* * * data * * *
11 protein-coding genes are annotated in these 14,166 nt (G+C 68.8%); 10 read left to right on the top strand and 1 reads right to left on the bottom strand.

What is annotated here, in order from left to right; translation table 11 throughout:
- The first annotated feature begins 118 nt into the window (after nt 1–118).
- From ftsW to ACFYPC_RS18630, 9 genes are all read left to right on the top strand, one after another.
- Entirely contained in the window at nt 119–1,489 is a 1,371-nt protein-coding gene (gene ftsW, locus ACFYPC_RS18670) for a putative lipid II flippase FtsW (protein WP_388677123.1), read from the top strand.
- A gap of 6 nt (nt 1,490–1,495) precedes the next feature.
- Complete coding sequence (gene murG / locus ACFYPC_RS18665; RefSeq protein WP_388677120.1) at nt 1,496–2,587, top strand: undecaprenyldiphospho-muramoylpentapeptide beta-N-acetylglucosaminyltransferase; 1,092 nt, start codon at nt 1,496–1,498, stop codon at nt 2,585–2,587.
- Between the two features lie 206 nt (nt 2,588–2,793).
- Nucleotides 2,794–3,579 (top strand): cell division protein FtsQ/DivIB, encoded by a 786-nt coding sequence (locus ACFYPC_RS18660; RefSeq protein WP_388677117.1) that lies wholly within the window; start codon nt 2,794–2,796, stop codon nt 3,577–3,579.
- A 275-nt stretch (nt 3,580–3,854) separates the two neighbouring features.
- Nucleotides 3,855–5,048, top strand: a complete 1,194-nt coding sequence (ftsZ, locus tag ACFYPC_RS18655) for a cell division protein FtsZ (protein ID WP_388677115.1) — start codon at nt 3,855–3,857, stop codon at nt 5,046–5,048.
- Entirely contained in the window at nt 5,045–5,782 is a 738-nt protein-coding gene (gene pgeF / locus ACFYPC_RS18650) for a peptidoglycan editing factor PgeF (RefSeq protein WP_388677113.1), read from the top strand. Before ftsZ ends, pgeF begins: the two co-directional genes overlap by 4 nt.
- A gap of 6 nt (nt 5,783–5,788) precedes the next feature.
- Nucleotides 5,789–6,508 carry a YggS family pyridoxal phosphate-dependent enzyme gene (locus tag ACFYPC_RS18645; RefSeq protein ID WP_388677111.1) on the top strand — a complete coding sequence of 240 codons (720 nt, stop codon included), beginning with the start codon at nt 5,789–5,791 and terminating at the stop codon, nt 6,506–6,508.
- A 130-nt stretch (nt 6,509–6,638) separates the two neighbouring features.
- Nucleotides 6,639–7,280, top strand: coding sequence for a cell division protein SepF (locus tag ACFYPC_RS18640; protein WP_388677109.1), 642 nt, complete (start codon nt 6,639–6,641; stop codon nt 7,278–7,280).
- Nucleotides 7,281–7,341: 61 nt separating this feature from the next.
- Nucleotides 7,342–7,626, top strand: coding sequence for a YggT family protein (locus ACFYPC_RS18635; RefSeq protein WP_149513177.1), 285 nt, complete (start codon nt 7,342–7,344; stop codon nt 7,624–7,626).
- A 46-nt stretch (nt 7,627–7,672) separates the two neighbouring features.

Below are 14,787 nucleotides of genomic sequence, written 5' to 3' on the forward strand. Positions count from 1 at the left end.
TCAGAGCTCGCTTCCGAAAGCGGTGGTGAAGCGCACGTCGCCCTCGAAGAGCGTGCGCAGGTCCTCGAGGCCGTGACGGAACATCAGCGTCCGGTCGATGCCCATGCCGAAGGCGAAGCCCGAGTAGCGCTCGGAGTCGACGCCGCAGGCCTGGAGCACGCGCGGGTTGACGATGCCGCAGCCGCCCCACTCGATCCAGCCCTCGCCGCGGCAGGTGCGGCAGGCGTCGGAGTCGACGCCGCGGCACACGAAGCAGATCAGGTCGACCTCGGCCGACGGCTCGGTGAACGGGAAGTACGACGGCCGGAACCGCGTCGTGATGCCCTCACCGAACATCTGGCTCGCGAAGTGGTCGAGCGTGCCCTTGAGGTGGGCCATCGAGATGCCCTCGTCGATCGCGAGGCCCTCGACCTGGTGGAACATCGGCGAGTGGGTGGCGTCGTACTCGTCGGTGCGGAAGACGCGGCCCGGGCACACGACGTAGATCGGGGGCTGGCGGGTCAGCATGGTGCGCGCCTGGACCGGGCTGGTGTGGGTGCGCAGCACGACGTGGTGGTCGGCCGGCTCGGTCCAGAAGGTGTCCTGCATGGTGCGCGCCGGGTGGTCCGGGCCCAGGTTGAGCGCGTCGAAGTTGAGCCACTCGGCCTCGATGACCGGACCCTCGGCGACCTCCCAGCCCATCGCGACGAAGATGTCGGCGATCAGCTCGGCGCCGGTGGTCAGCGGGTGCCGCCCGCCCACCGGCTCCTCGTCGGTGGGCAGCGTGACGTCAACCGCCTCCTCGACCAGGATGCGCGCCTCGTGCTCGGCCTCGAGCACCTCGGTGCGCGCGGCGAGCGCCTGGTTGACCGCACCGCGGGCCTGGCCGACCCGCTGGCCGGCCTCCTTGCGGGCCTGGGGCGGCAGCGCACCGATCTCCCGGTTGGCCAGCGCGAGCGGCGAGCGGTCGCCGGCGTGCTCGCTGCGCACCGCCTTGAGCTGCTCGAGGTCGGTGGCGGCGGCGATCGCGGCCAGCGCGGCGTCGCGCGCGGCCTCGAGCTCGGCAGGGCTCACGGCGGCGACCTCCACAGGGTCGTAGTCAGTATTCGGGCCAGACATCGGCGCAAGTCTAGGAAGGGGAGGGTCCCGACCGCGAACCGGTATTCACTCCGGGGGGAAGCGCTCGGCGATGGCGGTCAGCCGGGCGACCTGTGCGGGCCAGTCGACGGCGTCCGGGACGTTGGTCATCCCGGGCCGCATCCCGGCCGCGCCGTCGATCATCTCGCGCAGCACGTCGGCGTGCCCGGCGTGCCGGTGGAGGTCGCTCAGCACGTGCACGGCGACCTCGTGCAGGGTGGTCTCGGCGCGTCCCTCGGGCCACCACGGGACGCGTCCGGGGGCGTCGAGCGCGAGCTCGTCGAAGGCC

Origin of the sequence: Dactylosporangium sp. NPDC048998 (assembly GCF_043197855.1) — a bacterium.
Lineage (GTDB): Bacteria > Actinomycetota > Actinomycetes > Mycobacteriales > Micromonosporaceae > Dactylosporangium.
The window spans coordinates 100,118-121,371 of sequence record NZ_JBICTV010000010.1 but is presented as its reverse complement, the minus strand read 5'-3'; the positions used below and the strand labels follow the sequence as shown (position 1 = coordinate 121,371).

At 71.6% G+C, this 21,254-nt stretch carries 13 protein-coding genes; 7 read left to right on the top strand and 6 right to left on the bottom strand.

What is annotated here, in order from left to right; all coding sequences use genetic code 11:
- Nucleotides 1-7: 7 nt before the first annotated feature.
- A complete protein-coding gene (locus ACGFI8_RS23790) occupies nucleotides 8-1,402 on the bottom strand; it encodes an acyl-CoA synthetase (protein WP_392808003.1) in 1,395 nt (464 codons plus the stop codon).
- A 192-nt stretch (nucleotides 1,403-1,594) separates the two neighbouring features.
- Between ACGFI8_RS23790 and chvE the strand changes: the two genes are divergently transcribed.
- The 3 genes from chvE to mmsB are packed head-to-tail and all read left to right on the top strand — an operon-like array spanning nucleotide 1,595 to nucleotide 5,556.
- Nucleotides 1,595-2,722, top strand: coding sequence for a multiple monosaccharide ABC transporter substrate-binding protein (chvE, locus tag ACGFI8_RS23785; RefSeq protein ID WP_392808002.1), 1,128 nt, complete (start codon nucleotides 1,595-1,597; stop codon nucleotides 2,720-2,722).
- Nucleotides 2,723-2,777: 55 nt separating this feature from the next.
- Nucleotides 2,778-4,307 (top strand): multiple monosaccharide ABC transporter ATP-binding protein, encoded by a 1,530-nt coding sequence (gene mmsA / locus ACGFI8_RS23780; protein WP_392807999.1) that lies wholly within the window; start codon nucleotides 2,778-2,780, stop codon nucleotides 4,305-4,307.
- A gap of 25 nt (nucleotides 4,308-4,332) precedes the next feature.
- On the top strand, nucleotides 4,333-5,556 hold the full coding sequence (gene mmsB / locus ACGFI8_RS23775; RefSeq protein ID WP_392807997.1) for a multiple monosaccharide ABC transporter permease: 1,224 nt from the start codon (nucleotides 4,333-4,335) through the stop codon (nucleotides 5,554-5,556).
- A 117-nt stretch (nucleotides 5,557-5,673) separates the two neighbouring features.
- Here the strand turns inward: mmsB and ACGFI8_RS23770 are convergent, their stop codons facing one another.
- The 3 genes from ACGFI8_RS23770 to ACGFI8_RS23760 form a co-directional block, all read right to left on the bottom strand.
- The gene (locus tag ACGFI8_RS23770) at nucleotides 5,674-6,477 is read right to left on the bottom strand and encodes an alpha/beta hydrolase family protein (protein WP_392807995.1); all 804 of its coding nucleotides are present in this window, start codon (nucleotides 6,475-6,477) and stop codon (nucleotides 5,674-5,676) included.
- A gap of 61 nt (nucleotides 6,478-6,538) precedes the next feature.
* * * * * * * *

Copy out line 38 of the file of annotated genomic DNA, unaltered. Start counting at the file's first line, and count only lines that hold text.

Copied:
- Here the strand turns inward: mmsB and ACGFI8_RS23770 are convergent, their stop codons facing one another.